Design firm Arcadis and UN bring shelter to Nepal earthquake victims

Design firm Arcadis and UN bring shelter to Nepal earthquake victims

Design consultancy firm Arcadis is taking a major role in an urban redevelopment programme in Nepal, centred on areas worst hit by the April earthquake.

The project is aimed at providing long-term housing for the many thousands made homeless by the disaster, which killed an estimated 8,600 people.

Alongside UN-Habitat, the United Nations Human Settlements Programme and research body KULeuven, Arcadis is working in the historic Kathmandu Valley on a project called “Shelter”.

 The mission started yesterday (Monday) and will run until 5 September and will focus on support for the badly-damaged historic town of Bungamati, near Kathmandu, to redevelop the city and prepare the municipality for sustainable urban growth with affordable housing.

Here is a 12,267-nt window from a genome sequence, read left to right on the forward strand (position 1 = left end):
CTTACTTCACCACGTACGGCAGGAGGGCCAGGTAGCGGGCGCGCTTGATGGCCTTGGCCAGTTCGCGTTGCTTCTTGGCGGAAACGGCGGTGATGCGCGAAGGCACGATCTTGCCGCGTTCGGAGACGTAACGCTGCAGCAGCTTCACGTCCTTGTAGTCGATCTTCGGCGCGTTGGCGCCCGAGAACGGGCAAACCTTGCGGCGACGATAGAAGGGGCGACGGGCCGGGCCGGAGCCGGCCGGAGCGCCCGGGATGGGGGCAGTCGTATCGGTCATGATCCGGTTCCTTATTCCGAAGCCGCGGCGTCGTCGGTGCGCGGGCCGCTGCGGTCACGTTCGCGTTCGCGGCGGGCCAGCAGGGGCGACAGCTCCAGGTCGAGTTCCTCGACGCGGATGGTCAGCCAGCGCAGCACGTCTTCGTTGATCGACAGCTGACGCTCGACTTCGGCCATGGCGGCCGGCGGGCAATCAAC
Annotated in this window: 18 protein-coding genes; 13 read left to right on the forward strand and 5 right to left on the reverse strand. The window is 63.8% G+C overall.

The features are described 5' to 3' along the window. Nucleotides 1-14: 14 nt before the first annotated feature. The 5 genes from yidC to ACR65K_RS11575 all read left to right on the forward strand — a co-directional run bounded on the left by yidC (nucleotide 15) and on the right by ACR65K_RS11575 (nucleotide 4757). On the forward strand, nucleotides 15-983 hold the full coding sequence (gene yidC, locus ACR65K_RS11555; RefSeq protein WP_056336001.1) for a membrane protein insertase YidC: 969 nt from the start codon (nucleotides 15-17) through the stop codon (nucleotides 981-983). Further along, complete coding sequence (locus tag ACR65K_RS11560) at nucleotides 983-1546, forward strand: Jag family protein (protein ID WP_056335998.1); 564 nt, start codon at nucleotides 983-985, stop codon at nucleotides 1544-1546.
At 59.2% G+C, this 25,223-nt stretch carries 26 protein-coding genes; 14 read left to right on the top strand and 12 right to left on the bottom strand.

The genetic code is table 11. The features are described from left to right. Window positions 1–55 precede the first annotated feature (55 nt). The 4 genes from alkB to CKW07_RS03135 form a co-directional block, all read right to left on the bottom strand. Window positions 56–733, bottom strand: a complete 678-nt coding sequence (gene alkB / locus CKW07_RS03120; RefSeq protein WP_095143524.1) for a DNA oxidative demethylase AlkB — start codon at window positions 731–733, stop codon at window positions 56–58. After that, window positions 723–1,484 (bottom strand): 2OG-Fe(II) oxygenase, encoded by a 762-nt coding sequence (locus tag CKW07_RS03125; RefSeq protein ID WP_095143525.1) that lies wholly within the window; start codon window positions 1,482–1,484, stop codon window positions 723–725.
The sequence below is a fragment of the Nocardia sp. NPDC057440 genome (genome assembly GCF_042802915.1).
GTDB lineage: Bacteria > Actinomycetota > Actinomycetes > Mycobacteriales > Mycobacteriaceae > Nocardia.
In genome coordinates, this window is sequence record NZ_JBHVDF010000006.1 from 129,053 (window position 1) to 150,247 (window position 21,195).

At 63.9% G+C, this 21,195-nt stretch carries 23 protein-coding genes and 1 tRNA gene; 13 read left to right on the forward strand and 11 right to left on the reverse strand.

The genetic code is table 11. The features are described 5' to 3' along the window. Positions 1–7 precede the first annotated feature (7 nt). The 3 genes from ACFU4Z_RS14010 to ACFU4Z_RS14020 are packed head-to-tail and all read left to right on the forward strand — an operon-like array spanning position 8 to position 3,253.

The Nepalese authorities say good quality urban design combined with recovery strategies are important issues for this historic town.

Bert Smolders is managing the project for Arcadis. He said: “We have all heard about the tragic events that occurred in Nepal not too long ago. The media spotlight may have long since moved on, but that doesn’t mean that the situation is by any means rectified.

“The Nepalese people face a daily battle just to rebuild their lives. We are extremely proud to be assisting the ongoing relief effort and to do anything we can to bring safety, security and pride back to this beautiful country.”

The Shelter team brings expertise on urban planning and design, civil engineering, sanitation and water management, and on strategies to redevelop the local economy.

On a larger scale, support will be provided on assessment of masterplanning for Kathmandu valley development, followed by neighborhood profiling to determine “hotspots” where future planning support and action is most needed.

Padma Mainali of the Nepalese Ministry of Urban Development added: “Strategies for affordable housing rebuilding and expansion in settlements like Bungamati should build on the extensive heritage and cultural legacies of Nepal and Kathmandu Valley.

“If done well, pilots like these will inspire compact settlement rebuilding in all affected districts in Nepal, including the market towns and heritage townships in the worst affected rural areas.“

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